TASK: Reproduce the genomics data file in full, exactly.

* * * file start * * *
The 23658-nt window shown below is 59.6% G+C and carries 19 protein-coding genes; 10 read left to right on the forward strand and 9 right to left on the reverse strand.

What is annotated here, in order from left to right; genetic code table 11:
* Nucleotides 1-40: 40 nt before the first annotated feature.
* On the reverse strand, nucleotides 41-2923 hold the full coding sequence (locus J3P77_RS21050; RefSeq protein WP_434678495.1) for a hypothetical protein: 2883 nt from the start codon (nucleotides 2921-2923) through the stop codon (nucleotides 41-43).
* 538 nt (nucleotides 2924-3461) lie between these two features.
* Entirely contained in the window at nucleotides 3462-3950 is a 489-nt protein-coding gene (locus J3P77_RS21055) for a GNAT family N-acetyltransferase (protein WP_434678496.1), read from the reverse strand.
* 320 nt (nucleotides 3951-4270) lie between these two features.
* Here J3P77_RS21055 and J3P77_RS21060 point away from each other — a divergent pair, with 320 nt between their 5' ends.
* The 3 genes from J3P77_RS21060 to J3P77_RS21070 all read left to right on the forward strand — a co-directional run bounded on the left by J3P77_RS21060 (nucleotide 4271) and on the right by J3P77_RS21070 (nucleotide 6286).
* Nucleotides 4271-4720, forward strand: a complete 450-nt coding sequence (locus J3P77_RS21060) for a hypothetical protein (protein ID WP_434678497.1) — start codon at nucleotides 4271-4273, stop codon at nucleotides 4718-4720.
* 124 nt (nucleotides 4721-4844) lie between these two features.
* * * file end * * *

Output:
The 23658-nt window shown below is 59.6% G+C and carries 19 protein-coding genes; 10 read left to right on the forward strand and 9 right to left on the reverse strand.

What is annotated here, in order from left to right; genetic code table 11:
* Nucleotides 1-40: 40 nt before the first annotated feature.
* On the reverse strand, nucleotides 41-2923 hold the full coding sequence (locus J3P77_RS21050; RefSeq protein WP_434678495.1) for a hypothetical protein: 2883 nt from the start codon (nucleotides 2921-2923) through the stop codon (nucleotides 41-43).
* 538 nt (nucleotides 2924-3461) lie between these two features.
* Entirely contained in the window at nucleotides 3462-3950 is a 489-nt protein-coding gene (locus J3P77_RS21055) for a GNAT family N-acetyltransferase (protein WP_434678496.1), read from the reverse strand.
* 320 nt (nucleotides 3951-4270) lie between these two features.
* Here J3P77_RS21055 and J3P77_RS21060 point away from each other — a divergent pair, with 320 nt between their 5' ends.
* The 3 genes from J3P77_RS21060 to J3P77_RS21070 all read left to right on the forward strand — a co-directional run bounded on the left by J3P77_RS21060 (nucleotide 4271) and on the right by J3P77_RS21070 (nucleotide 6286).
* Nucleotides 4271-4720, forward strand: a complete 450-nt coding sequence (locus J3P77_RS21060) for a hypothetical protein (protein ID WP_434678497.1) — start codon at nucleotides 4271-4273, stop codon at nucleotides 4718-4720.
* 124 nt (nucleotides 4721-4844) lie between these two features.